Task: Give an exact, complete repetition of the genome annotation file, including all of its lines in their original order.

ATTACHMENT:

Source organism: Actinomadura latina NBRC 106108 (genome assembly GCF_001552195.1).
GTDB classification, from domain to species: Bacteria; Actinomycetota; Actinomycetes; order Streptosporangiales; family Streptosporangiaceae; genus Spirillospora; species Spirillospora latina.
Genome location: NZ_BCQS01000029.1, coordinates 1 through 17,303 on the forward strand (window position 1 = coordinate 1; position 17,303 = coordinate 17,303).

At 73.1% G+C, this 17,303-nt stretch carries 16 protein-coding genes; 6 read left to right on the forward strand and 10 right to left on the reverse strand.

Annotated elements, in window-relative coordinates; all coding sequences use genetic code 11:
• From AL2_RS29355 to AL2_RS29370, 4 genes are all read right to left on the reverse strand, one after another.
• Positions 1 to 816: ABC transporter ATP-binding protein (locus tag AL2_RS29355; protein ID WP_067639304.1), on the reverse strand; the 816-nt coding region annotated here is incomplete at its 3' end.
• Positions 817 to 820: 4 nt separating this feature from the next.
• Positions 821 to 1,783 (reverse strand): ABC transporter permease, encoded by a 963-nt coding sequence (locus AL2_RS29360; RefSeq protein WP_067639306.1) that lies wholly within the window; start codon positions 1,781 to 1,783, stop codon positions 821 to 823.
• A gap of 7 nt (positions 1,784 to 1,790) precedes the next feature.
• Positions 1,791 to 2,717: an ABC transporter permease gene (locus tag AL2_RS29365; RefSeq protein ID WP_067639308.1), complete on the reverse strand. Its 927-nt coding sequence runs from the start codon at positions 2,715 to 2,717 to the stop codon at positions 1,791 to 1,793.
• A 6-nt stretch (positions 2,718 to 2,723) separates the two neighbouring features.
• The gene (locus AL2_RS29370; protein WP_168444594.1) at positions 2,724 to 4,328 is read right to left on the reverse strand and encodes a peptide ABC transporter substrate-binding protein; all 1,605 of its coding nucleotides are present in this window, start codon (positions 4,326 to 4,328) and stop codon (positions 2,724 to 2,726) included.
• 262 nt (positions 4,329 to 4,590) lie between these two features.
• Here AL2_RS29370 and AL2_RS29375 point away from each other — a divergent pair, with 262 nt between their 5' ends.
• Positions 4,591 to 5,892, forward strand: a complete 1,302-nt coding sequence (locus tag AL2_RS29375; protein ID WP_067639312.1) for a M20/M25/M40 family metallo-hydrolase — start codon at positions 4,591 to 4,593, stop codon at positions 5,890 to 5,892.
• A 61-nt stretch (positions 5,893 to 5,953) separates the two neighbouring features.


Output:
Source organism: Actinomadura latina NBRC 106108 (genome assembly GCF_001552195.1).
GTDB classification, from domain to species: Bacteria; Actinomycetota; Actinomycetes; order Streptosporangiales; family Streptosporangiaceae; genus Spirillospora; species Spirillospora latina.
Genome location: NZ_BCQS01000029.1, coordinates 1 through 17,303 on the forward strand (window position 1 = coordinate 1; position 17,303 = coordinate 17,303).

At 73.1% G+C, this 17,303-nt stretch carries 16 protein-coding genes; 6 read left to right on the forward strand and 10 right to left on the reverse strand.

Annotated elements, in window-relative coordinates; all coding sequences use genetic code 11:
• From AL2_RS29355 to AL2_RS29370, 4 genes are all read right to left on the reverse strand, one after another.
• Positions 1 to 816: ABC transporter ATP-binding protein (locus tag AL2_RS29355; protein ID WP_067639304.1), on the reverse strand; the 816-nt coding region annotated here is incomplete at its 3' end.
• Positions 817 to 820: 4 nt separating this feature from the next.
• Positions 821 to 1,783 (reverse strand): ABC transporter permease, encoded by a 963-nt coding sequence (locus AL2_RS29360; RefSeq protein WP_067639306.1) that lies wholly within the window; start codon positions 1,781 to 1,783, stop codon positions 821 to 823.
• A gap of 7 nt (positions 1,784 to 1,790) precedes the next feature.
• Positions 1,791 to 2,717: an ABC transporter permease gene (locus tag AL2_RS29365; RefSeq protein ID WP_067639308.1), complete on the reverse strand. Its 927-nt coding sequence runs from the start codon at positions 2,715 to 2,717 to the stop codon at positions 1,791 to 1,793.
• A 6-nt stretch (positions 2,718 to 2,723) separates the two neighbouring features.
• The gene (locus AL2_RS29370; protein WP_168444594.1) at positions 2,724 to 4,328 is read right to left on the reverse strand and encodes a peptide ABC transporter substrate-binding protein; all 1,605 of its coding nucleotides are present in this window, start codon (positions 4,326 to 4,328) and stop codon (positions 2,724 to 2,726) included.
• 262 nt (positions 4,329 to 4,590) lie between these two features.
• Here AL2_RS29370 and AL2_RS29375 point away from each other — a divergent pair, with 262 nt between their 5' ends.
• Positions 4,591 to 5,892, forward strand: a complete 1,302-nt coding sequence (locus tag AL2_RS29375; protein ID WP_067639312.1) for a M20/M25/M40 family metallo-hydrolase — start codon at positions 4,591 to 4,593, stop codon at positions 5,890 to 5,892.
• A 61-nt stretch (positions 5,893 to 5,953) separates the two neighbouring features.